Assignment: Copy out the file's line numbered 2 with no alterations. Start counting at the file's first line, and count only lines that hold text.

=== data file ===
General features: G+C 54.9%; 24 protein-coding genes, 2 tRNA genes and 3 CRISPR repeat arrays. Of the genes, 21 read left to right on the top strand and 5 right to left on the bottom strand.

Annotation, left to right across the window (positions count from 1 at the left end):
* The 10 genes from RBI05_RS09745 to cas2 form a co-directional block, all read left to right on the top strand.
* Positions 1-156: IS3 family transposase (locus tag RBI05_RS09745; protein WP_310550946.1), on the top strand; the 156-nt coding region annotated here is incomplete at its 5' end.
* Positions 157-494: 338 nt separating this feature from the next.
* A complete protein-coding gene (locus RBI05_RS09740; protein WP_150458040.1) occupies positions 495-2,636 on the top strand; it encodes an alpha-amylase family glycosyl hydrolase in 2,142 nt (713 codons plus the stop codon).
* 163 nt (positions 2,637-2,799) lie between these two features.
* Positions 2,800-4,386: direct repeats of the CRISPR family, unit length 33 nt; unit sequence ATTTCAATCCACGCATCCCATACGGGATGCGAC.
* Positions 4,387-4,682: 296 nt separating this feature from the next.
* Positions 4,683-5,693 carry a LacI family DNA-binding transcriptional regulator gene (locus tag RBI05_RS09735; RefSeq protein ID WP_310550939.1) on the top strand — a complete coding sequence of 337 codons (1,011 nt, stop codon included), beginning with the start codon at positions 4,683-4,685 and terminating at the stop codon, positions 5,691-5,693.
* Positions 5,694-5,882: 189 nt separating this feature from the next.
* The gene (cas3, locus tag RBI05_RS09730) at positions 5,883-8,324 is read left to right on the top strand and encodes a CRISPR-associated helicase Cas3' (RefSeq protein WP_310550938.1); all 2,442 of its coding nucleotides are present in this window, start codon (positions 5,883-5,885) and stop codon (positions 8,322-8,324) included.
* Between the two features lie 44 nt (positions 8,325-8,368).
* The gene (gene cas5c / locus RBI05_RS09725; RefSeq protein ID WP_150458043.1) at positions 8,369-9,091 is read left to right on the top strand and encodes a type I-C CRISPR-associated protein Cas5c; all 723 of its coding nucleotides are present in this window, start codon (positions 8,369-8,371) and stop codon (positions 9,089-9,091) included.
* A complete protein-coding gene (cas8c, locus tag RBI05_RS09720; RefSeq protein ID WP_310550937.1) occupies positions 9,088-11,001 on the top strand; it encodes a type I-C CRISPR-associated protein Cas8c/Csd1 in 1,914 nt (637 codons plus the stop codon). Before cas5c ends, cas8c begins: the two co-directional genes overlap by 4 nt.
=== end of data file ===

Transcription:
Annotation, left to right across the window (positions count from 1 at the left end):